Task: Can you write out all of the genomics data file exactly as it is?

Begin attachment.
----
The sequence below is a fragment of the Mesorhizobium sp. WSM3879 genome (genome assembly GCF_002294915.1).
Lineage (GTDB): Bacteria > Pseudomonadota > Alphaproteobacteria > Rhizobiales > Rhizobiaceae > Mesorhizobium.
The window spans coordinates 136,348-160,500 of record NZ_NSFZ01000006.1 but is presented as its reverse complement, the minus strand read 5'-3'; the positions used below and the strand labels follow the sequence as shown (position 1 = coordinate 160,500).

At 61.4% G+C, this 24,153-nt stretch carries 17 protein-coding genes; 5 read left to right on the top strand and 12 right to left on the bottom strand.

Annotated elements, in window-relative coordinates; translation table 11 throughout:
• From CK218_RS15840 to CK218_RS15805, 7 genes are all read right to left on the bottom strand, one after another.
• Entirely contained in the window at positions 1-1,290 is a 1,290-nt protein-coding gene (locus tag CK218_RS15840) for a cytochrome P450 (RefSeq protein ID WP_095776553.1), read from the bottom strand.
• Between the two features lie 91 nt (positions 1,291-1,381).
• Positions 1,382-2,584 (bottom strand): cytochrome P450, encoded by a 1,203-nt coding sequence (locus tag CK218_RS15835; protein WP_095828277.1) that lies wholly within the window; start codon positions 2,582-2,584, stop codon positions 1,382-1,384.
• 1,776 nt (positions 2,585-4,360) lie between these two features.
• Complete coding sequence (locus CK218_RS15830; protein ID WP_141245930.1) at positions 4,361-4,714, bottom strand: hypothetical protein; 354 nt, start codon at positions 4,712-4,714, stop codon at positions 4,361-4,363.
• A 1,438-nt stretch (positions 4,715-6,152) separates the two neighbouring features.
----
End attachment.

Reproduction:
The sequence below is a fragment of the Mesorhizobium sp. WSM3879 genome (genome assembly GCF_002294915.1).
Lineage (GTDB): Bacteria > Pseudomonadota > Alphaproteobacteria > Rhizobiales > Rhizobiaceae > Mesorhizobium.
The window spans coordinates 136,348-160,500 of record NZ_NSFZ01000006.1 but is presented as its reverse complement, the minus strand read 5'-3'; the positions used below and the strand labels follow the sequence as shown (position 1 = coordinate 160,500).

At 61.4% G+C, this 24,153-nt stretch carries 17 protein-coding genes; 5 read left to right on the top strand and 12 right to left on the bottom strand.

Annotated elements, in window-relative coordinates; translation table 11 throughout:
• From CK218_RS15840 to CK218_RS15805, 7 genes are all read right to left on the bottom strand, one after another.
• Entirely contained in the window at positions 1-1,290 is a 1,290-nt protein-coding gene (locus tag CK218_RS15840) for a cytochrome P450 (RefSeq protein ID WP_095776553.1), read from the bottom strand.
• Between the two features lie 91 nt (positions 1,291-1,381).
• Positions 1,382-2,584 (bottom strand): cytochrome P450, encoded by a 1,203-nt coding sequence (locus tag CK218_RS15835; protein WP_095828277.1) that lies wholly within the window; start codon positions 2,582-2,584, stop codon positions 1,382-1,384.
• 1,776 nt (positions 2,585-4,360) lie between these two features.
• Complete coding sequence (locus CK218_RS15830; protein ID WP_141245930.1) at positions 4,361-4,714, bottom strand: hypothetical protein; 354 nt, start codon at positions 4,712-4,714, stop codon at positions 4,361-4,363.
• A 1,438-nt stretch (positions 4,715-6,152) separates the two neighbouring features.